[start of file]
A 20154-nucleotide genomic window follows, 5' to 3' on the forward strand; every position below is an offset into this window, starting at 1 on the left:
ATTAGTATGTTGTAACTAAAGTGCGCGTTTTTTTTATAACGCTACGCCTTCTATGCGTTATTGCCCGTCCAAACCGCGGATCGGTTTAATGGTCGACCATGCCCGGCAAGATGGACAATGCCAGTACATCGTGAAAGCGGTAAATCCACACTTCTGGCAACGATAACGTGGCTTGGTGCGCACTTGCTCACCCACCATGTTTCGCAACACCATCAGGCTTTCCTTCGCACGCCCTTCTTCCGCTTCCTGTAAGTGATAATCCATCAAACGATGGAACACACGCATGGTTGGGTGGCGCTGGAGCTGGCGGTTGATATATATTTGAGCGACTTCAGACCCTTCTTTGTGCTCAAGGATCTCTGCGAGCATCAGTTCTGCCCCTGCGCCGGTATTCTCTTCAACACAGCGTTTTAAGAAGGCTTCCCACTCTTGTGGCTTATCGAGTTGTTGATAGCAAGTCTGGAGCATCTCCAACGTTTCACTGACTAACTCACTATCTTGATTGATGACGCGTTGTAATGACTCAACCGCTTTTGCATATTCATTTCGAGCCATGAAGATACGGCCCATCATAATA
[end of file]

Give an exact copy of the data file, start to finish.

A 20154-nucleotide genomic window follows, 5' to 3' on the forward strand; every position below is an offset into this window, starting at 1 on the left:
ATTAGTATGTTGTAACTAAAGTGCGCGTTTTTTTTATAACGCTACGCCTTCTATGCGTTATTGCCCGTCCAAACCGCGGATCGGTTTAATGGTCGACCATGCCCGGCAAGATGGACAATGCCAGTACATCGTGAAAGCGGTAAATCCACACTTCTGGCAACGATAACGTGGCTTGGTGCGCACTTGCTCACCCACCATGTTTCGCAACACCATCAGGCTTTCCTTCGCACGCCCTTCTTCCGCTTCCTGTAAGTGATAATCCATCAAACGATGGAACACACGCATGGTTGGGTGGCGCTGGAGCTGGCGGTTGATATATATTTGAGCGACTTCAGACCCTTCTTTGTGCTCAAGGATCTCTGCGAGCATCAGTTCTGCCCCTGCGCCGGTATTCTCTTCAACACAGCGTTTTAAGAAGGCTTCCCACTCTTGTGGCTTATCGAGTTGTTGATAGCAAGTCTGGAGCATCTCCAACGTTTCACTGACTAACTCACTATCTTGATTGATGACGCGTTGTAATGACTCAACCGCTTTTGCATATTCATTTCGAGCCATGAAGATACGGCCCATCATAATA